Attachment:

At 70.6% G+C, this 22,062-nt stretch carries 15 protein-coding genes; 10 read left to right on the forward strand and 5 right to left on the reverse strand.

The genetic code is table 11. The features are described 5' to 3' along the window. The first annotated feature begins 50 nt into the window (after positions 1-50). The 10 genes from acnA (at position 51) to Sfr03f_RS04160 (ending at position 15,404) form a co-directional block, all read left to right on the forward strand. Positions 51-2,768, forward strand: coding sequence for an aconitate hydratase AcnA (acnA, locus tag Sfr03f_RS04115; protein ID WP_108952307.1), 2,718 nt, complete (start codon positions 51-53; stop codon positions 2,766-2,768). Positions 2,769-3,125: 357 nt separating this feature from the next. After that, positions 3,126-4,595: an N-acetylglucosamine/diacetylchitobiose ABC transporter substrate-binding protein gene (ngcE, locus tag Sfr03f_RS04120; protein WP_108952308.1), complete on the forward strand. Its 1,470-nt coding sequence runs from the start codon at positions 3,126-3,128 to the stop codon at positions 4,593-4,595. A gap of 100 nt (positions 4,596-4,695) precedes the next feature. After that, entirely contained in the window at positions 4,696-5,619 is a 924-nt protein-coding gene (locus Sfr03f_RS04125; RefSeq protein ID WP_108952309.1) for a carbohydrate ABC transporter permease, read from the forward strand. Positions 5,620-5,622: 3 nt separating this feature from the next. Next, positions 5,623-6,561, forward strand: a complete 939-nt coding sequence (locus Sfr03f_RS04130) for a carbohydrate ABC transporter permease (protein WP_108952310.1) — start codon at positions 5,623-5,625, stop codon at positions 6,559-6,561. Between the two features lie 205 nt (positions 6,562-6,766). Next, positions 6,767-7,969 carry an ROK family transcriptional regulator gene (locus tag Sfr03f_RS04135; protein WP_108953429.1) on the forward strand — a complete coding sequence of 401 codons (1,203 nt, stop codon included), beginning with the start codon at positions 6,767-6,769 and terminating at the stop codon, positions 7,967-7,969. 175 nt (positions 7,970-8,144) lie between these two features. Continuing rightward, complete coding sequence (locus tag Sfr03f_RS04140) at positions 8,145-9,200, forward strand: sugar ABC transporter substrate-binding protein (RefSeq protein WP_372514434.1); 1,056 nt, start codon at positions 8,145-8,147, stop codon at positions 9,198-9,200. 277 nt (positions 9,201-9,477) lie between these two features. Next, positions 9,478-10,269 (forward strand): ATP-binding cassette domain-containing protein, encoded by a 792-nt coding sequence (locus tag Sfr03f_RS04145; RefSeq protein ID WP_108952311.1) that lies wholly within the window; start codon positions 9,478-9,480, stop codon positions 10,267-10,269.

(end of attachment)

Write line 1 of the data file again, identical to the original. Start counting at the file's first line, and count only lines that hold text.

At 70.6% G+C, this 22,062-nt stretch carries 15 protein-coding genes; 10 read left to right on the forward strand and 5 right to left on the reverse strand.